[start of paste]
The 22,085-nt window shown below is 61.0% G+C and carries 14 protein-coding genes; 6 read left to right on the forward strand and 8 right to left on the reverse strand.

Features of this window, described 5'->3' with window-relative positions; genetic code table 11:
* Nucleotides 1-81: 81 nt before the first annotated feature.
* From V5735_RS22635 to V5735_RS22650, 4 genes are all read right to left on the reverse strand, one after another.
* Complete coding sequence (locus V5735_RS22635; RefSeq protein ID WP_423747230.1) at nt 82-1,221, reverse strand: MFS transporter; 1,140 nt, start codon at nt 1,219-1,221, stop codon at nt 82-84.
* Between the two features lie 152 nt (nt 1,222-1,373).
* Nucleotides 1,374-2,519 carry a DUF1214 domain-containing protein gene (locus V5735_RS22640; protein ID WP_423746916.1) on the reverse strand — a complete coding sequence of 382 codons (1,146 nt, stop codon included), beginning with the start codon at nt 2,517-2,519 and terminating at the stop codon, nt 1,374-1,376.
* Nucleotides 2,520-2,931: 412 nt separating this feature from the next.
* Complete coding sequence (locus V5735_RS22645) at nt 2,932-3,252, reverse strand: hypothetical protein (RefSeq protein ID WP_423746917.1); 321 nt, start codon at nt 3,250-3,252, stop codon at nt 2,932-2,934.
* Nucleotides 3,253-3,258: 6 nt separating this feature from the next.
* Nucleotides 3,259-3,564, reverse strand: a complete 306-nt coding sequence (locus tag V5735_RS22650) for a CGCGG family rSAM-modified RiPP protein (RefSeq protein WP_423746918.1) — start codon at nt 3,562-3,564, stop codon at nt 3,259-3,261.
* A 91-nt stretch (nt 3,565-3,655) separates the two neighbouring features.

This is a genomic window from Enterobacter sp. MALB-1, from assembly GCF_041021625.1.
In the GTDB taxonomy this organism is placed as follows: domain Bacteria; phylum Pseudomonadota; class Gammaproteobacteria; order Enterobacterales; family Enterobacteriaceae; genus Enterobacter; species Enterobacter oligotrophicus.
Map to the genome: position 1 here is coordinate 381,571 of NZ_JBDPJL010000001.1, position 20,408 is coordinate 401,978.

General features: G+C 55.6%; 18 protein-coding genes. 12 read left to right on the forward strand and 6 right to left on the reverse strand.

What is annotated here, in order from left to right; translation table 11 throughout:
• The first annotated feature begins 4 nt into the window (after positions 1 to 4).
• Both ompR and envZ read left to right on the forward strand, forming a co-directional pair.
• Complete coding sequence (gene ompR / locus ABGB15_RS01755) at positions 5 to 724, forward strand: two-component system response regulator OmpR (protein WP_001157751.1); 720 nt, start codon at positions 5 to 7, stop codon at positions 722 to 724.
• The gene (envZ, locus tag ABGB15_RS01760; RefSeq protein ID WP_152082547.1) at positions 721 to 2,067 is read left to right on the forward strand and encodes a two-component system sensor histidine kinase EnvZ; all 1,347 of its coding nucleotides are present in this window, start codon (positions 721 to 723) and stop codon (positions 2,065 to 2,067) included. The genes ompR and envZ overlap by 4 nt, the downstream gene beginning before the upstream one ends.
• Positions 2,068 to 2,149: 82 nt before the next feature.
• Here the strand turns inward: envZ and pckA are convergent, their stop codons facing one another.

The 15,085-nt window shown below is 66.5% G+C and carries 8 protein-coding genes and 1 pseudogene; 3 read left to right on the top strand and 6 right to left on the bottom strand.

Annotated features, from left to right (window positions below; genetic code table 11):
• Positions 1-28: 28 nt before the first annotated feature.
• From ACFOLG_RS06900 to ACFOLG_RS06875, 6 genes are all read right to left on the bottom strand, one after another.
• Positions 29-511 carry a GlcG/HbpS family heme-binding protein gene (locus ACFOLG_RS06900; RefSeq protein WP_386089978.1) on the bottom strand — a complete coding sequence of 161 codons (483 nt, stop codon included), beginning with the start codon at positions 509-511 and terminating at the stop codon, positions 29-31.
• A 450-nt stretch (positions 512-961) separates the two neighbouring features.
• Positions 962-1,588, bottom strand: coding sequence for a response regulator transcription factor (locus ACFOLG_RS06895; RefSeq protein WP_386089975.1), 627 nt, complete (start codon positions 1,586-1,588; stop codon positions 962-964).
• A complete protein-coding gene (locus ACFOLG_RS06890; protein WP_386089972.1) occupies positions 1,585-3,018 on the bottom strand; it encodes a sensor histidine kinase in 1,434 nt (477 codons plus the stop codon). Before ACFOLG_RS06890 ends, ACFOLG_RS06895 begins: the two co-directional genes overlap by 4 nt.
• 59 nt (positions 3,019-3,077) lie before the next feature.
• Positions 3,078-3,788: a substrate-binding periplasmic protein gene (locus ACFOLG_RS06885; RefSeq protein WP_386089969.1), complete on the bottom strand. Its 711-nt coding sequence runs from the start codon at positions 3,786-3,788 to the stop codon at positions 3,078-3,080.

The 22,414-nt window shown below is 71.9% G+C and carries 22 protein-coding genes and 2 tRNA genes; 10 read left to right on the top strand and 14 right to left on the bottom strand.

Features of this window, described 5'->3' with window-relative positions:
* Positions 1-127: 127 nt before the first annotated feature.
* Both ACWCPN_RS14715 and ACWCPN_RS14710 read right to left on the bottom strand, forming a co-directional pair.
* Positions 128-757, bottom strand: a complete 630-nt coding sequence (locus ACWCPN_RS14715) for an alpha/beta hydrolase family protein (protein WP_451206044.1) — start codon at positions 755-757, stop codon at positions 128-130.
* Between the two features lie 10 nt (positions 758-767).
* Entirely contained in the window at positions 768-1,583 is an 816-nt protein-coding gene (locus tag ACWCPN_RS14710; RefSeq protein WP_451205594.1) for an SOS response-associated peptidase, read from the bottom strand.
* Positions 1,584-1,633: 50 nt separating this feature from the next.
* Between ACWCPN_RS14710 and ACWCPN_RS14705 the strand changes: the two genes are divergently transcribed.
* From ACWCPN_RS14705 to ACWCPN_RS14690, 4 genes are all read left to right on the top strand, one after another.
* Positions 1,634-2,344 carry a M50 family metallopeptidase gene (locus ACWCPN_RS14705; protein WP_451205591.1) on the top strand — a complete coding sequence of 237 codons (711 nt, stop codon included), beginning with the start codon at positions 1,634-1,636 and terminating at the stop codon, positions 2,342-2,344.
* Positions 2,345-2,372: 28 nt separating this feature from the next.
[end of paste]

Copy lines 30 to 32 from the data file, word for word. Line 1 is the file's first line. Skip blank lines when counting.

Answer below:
• Positions 962-1,588, bottom strand: coding sequence for a response regulator transcription factor (locus ACFOLG_RS06895; RefSeq protein WP_386089975.1), 627 nt, complete (start codon positions 1,586-1,588; stop codon positions 962-964).
• A complete protein-coding gene (locus ACFOLG_RS06890; protein WP_386089972.1) occupies positions 1,585-3,018 on the bottom strand; it encodes a sensor histidine kinase in 1,434 nt (477 codons plus the stop codon). Before ACFOLG_RS06890 ends, ACFOLG_RS06895 begins: the two co-directional genes overlap by 4 nt.
• 59 nt (positions 3,019-3,077) lie before the next feature.